Early Review of draft-ietf-manet-nhdp-sec-threats-03

Request Review of draft-ietf-manet-nhdp-sec-threats
Requested rev. no specific revision (document currently at 06)
Type Early Review
Team Security Area Directorate (secdir)
Deadline 2013-06-11
Requested 2013-05-20
Authors Jiazi Yi, Ulrich Herberg, Thomas Clausen
Draft last updated 2013-06-13
Completed reviews Genart Last Call review of -03 by Wassim Haddad (diff)
Genart Telechat review of -04 by Wassim Haddad (diff)
Secdir Early review of -03 by Matt Lepinski (diff)
Assignment Reviewer Matt Lepinski
State Completed
Review review-ietf-manet-nhdp-sec-threats-03-secdir-early-lepinski-2013-06-13
Reviewed rev. 03 (document currently at 06)
Review result Has Nits
Review completed: 2013-06-13


I have reviewed this document as part of the security directorate's ongoing effort to review all IETF documents being processed by the IESG.  These comments were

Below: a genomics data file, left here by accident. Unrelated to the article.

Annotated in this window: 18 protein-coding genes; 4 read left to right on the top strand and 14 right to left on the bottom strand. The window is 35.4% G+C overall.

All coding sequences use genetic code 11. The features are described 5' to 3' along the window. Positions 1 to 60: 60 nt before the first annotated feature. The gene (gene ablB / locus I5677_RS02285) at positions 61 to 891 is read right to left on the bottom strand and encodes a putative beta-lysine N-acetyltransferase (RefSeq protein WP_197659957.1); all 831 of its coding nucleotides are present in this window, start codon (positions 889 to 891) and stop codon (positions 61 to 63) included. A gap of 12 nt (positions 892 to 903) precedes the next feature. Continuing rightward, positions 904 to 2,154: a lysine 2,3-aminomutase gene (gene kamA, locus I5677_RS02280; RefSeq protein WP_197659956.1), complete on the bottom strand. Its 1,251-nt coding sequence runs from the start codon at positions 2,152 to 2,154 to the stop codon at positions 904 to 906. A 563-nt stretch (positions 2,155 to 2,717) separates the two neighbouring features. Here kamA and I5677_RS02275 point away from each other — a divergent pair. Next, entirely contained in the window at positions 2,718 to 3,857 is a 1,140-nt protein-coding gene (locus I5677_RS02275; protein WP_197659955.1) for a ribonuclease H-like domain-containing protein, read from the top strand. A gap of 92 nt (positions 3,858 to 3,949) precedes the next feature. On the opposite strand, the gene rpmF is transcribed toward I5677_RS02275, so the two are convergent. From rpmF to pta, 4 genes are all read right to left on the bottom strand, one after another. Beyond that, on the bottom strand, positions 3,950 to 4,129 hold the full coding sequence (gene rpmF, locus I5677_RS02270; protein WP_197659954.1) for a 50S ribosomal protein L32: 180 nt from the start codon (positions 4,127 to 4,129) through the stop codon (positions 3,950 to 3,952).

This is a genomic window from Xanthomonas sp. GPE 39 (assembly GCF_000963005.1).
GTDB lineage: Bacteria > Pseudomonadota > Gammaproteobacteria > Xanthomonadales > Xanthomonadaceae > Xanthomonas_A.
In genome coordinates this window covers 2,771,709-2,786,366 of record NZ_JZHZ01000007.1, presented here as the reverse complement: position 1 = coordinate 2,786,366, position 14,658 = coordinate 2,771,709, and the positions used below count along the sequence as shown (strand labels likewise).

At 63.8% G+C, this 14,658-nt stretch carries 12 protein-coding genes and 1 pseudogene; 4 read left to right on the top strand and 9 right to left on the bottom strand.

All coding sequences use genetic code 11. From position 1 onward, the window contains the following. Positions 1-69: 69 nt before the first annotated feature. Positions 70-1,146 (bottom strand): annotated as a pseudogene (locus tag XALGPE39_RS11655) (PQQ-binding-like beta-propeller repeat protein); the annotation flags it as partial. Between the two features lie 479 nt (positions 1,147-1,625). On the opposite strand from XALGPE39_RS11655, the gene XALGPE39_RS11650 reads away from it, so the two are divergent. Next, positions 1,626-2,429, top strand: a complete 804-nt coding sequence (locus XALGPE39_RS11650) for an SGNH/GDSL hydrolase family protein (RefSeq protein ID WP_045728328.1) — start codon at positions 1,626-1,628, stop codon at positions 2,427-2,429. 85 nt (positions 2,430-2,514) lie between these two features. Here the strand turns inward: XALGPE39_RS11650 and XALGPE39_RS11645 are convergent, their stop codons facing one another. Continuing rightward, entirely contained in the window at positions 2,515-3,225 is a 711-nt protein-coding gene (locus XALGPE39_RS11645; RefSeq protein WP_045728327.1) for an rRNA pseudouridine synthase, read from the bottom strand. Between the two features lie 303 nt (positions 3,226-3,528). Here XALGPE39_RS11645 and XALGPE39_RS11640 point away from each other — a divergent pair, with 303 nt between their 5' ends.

written primarily for the benefit of the security area directors.  Document editors and WG chairs should treat these comments just like any other last call comments.

This document provides a taxonomy of attacks against the Mobile Ad Hoc Network Neighborhood Discovery Protocol (NHDP) [RFC 6130]. The document also contains a discussion of the impact of these attacks on running on top of NHDP (in particular, 

OLSRv2 and SMF)

Having reviewed the document, I do not see substantial issues in the document. I believe it is reasonable to publish as an informational RFC.

One minor issue:

 The replay attack described in Section 4.5 did not seem substantially different than the attacks described in Section 4.4. It is not clear to me how replaying a message from another part of the network is any worse (or substantially different) than just fabricating a message claiming connectivity that does not exist (i.e., like what is described in 4.4.2). I would recommend either deleting 4.5 or else clarifying how these attacks are substantially different.

Trivial nit:

 In Section 5, "

a Compromised NHDP router will seek to manipulate" -- substitute "may seek" instead of "will seek". We don't know for certain what a compromised router will do (unless one assigns clear 


 to the adversary, which this document does not).